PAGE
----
An exploration of the Bitcoin gold rush — and its impact on the fossil fuel industry — is the top winner in the second annual Janelle Joseph Prize for Environmental Writing, curated by the Institute for Sustainability, Energy, and Environment (iSEE).
In all, five University of Illinois Urbana-Champaign undergraduates were honored in the contest, created through the generosity of iSEE supporter Janelle Joseph.
Entrants competed for cash prizes and the chance to have their work published in Q Magazine, the flagship student environmental writing publication at Illinois and a product of the undergraduate Certificate in Environmental Writing (CEW) program. Q tackles big environmental questions, such as human-caused climate change and threats to the environment, wildlife, and health.
The Joseph Prize winners used their talent to highlight key environmental concerns, from bioenergy research to climate activism to waterway ecosystems.
“We continue to be impressed by the caliber of our student writers, who bring fresh perspectives to these important issues,” said Professor Gillen Wood, CEW Director for iSEE and Q Editor. “Thanks to the generous support from Janelle Joseph, we are able to share their research and insight.”
The Grand Prize Winner was Tyler Swanson, who will receive a $1,000 award for his piece, “Fossil-Fueled Revenants: How Bitcoin is Revitalizing America’s Defunct Fossil Fuel Operations.” Swanson highlights the case of Dresden, N.Y., a village near Seneca Lake where Bitcoin “revived a once dead fossil-fueled power plant into a veritable goldmine, destroying the local ecosystem along the way.
“As demand for Bitcoin grows, more companies emerge to mine for this digital gold, resulting in the resurrection of long-dormant power plants, creating revenants from the fossil-fueled past America is trying to leave behind for a clean energy future,” writes Swanson, a junior majoring in Agricultural and Consumer Economics with a concentration in Environmental Economics and Policy. His article will highlight next spring’s issue of Q.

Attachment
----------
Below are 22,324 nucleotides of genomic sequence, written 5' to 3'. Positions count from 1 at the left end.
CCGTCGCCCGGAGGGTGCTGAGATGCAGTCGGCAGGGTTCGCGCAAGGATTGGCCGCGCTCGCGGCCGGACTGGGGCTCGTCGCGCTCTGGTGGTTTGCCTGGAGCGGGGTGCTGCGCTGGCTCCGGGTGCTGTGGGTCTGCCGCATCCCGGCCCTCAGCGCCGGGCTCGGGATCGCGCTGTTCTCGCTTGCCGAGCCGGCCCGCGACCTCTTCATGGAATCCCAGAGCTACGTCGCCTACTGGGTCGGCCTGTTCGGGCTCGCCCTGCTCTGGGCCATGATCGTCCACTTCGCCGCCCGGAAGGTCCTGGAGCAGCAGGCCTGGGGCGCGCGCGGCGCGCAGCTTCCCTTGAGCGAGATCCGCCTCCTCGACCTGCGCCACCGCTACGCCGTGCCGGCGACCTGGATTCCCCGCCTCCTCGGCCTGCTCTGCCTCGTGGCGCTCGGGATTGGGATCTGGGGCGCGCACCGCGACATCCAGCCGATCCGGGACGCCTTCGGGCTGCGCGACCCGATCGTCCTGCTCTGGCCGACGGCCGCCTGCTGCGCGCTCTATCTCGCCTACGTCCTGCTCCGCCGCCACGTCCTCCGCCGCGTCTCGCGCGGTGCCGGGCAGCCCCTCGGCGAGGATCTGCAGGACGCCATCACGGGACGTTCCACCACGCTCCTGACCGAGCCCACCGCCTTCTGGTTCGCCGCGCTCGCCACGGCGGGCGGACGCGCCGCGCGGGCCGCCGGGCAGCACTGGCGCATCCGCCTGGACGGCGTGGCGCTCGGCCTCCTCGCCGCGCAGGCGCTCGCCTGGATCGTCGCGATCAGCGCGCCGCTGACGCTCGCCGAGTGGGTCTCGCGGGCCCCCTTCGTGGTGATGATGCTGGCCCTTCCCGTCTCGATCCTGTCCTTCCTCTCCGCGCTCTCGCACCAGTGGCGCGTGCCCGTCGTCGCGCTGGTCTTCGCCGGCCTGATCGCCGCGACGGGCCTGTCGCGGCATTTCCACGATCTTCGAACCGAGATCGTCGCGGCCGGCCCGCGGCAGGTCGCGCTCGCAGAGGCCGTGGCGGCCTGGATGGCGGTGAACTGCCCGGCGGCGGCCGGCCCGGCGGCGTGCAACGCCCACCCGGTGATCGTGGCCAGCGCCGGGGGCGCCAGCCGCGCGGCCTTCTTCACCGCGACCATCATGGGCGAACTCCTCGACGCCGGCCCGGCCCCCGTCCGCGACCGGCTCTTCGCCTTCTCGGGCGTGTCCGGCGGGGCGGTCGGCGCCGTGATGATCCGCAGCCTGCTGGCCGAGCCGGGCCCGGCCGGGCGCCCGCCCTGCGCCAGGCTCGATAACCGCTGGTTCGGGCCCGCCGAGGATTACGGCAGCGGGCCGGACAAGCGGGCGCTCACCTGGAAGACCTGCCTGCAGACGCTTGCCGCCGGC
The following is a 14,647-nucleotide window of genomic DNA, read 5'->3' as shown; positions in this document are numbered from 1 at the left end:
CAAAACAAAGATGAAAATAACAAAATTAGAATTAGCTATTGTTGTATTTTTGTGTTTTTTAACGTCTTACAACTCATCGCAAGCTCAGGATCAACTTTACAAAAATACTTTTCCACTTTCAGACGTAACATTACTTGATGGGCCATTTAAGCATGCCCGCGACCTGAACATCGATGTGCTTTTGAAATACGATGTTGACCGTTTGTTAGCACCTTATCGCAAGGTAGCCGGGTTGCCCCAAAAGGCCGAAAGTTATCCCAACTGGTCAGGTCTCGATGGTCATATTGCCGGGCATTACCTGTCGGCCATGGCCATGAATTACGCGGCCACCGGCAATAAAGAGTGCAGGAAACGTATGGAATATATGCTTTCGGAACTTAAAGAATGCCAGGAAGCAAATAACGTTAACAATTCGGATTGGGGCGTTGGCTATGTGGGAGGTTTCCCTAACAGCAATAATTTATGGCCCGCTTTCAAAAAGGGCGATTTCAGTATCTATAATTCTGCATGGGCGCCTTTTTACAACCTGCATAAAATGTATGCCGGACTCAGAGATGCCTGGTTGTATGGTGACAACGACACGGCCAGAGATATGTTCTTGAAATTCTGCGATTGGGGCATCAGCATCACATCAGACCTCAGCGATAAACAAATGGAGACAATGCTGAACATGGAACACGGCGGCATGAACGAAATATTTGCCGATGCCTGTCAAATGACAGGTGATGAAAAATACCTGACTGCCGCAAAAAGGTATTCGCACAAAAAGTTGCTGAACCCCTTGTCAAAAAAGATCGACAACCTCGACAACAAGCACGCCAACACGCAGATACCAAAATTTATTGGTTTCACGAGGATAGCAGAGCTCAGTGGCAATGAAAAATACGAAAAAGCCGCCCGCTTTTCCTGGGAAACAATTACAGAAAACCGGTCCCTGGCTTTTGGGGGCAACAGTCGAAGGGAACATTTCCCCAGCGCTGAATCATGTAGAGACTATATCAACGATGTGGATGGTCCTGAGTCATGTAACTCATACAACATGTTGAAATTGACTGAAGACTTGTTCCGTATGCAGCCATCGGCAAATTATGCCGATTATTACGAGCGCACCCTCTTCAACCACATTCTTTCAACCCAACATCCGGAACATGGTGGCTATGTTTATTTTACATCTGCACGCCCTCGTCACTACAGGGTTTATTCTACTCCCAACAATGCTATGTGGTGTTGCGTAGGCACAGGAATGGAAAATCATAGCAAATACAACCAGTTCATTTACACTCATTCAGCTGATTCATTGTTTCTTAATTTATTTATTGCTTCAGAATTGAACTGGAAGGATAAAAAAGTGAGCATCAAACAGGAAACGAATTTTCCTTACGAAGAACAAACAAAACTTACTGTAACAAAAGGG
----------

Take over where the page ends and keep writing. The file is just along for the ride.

The category winners:
Memoir: Michelle Verlinsky for “Your Life in America,” about her personal struggle with the effects of industrial agriculture on our air and water. Verlinsky is a senior majoring in Social Psychology and Earth, Society, and Environmental Sustainability (ESES).
Feature: Erinn Dady for her article on riparian zones, the lush and incredibly biodiverse areas along waterways, with a focus on the Vermilion and Wabash rivers. Dady is a senior majoring in ESES.
Op-Ed: Kayla Vittore for “Biofuels: Maybe not a Silver Bullet but Silver Stepping-Stones,” outlining the promise and pitfalls of bioenergy research. Vittore is a senior majoring in Plant Biotechnology.
Illinois-Themed Article: Julia Marsaglia for “The Ripple Effect of Activism,” which examines climate activism through the eyes of Illinois scholars and sustainability advocates. Marsaglia is a senior majoring in ESES.
All four category winners will receive $500 prizes and have their work published in upcoming issues of Q.
The writing contest, which is offered annually, is open to Illinois undergraduates from any major, geared toward those with an interest in writing and the environment. Stay tuned to the iSEE website for details on the 2022 contest!
Check out Q Magazine online at q.sustainability.illinois.edu.
— Julie Wurth, iSEE Communications Specialist